Clay's idea is to have students read portions of the Arabian Nights and have them then write stories about their culture, their lives, starting with truth and bleeding into fiction. The premise is a frame story (an alien has landed and you've been asked to explain our world). Students will create a Thousand and One Flat World Tales, a storybook online...students of all grades, from around the world. We'll focus on 6+1 traits, fiction techniques, and hopefully our students will see a common thread between all the stories. Maybe they'll have a bigger perspective of the world (sometimes hard to create at age 13 & 14) and leave English 9 a little more focused on their dreams, their future.Check out the wiki that Clay has set up, and also take a look at the FAQ page. This is just getting started, so only Clay's students have any stories up yet. But this is an ongoing project (K-12 so far, any college folks want to jump in?), so contact Clay if you'd like to join.
Communication so far has been via e-mail, skype, and the discussion pages on the wiki.
I just got my account on Skype and tried out the instant messenging this morning. It was 6:45 am here and 10:45 pm in Korea. Clay Burell (http://burell.blogspot.com/) and I traded ideas, asked questions and held a free, international conversation all 15 minutes before my English Lit class started. The world has just gotten flatter in my little world.When the stories are "finished," they will then be published on student blogs (linked from the wiki). Clay has coined the term "blook":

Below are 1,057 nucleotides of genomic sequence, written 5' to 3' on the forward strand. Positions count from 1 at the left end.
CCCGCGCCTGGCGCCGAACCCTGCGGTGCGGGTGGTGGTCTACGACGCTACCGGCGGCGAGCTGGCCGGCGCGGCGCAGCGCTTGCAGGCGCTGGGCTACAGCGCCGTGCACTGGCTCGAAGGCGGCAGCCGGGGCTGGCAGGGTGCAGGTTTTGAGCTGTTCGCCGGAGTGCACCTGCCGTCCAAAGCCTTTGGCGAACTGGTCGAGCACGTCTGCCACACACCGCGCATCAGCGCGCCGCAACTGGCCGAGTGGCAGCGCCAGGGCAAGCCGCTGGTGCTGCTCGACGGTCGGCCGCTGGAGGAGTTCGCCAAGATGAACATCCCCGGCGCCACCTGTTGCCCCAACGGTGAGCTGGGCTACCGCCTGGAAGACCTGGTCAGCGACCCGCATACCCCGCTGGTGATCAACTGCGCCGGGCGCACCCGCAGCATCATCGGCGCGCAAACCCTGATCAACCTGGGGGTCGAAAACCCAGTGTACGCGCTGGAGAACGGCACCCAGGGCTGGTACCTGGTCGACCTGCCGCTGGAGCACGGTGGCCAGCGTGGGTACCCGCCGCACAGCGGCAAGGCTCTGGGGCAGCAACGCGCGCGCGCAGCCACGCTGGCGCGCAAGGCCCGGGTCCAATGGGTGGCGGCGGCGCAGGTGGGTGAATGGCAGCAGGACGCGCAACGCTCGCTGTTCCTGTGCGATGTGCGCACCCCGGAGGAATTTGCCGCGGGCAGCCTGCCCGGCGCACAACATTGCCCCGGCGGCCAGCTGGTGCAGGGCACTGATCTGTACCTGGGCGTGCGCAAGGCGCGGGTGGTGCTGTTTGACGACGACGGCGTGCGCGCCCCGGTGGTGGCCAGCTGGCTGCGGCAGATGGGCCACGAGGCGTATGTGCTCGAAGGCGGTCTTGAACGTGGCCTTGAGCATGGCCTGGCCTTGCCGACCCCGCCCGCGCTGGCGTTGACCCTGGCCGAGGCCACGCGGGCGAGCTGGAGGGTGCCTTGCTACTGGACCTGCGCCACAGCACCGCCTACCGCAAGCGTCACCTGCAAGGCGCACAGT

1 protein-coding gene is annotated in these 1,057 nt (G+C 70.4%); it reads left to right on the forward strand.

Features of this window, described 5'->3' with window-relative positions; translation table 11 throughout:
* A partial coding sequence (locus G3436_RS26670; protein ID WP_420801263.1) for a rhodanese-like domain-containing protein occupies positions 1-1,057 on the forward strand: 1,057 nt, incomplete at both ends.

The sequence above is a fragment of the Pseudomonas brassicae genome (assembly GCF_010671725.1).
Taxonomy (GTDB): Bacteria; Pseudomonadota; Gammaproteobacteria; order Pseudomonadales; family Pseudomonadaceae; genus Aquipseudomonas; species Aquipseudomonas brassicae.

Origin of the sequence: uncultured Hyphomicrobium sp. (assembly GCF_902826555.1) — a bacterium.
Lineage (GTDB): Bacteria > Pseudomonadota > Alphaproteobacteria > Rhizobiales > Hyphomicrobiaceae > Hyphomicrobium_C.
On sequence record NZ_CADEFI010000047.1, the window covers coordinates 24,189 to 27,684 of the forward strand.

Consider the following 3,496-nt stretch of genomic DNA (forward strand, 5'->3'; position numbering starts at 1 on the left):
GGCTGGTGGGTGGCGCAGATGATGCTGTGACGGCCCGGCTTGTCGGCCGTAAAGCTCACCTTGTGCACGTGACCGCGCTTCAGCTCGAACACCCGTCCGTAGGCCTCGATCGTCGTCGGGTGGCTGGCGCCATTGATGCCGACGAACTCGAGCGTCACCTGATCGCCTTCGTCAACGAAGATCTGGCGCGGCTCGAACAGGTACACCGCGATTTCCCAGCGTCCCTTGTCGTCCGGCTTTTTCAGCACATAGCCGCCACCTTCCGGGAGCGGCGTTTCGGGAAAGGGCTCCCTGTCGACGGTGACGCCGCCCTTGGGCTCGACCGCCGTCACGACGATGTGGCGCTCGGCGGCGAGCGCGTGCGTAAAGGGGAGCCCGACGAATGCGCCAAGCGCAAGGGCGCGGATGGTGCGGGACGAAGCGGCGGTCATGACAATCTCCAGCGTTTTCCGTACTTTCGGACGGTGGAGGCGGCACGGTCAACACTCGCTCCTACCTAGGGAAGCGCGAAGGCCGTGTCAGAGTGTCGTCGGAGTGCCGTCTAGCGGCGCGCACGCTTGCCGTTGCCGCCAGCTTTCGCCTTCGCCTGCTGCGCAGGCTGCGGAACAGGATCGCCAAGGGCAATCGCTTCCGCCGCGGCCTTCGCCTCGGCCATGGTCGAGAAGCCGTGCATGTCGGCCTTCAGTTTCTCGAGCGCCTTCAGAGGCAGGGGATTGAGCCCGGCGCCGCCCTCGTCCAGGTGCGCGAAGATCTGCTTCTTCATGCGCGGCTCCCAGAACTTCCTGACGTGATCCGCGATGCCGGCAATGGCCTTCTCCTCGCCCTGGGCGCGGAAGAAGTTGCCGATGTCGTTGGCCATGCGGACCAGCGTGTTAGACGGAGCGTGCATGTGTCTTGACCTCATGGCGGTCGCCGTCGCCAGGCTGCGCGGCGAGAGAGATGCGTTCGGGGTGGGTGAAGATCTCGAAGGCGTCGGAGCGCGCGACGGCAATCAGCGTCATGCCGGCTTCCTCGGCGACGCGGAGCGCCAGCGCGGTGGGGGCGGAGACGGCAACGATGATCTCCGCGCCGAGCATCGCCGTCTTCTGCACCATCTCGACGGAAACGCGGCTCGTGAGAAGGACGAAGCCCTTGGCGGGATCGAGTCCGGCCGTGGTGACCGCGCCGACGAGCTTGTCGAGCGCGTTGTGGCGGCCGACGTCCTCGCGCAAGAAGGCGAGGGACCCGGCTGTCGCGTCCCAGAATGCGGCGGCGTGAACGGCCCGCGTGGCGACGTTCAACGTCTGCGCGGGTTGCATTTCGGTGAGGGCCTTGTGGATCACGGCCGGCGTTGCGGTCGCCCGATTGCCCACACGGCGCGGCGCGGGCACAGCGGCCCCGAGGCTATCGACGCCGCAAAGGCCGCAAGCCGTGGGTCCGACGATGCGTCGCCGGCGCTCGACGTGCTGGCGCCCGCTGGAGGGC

We gave the name blook to the idea of a new type of publication, never possible in the history of reading and writing until the invention of wikis and blogs: a "book" of short stories that is published on inter-linking student blogs. A blook.So, how did all this get started? Clay started blogging (okay, prolifically blogging - I don't think Clay sleeps much). He read The Fischbowl and linked to a couple of items. The links came into my RSS aggregator so I checked out his blog and commented. He posted the 1001 Tales idea on his blog and I commented. I shared some ideas via email (and in person) with my language arts and social studies teachers. Michele jumped in with both feet. I also have three social studies teachers that are discussing with Clay ideas for how they can work together. The most promising idea so far is taking a look at the Cold War - from the American and the Korean perspective, and specifically spending some time looking at the Korean "Conflict".
The official list of published students will be maintained on this wiki. Whenever students officially select (and teachers perhaps agree?) a student's story for publication on the 1001 Fllat World Tales blook, the story and writer will be "promoted" from the wiki to the student's blog.
Each additional story will be added to the blook's Table of Contents on this wiki, and linked to each additional student's blog.
Readers of the blook will thus read each story on its own writer's blog, and click the hyperlink to the next successful student writer's blog, on and on. Think of the benefits of an ever-growing world audience for these students on their blogs. (And yes, we have security guidelines and advice!)
Our goal is to match--then surpass--the original 1001 tales with "1001+" of our own!
Umm, somebody explain to me again why we can't do this?
Image Citation: The Arabian Nights, originally uploaded by Shenghung Lin.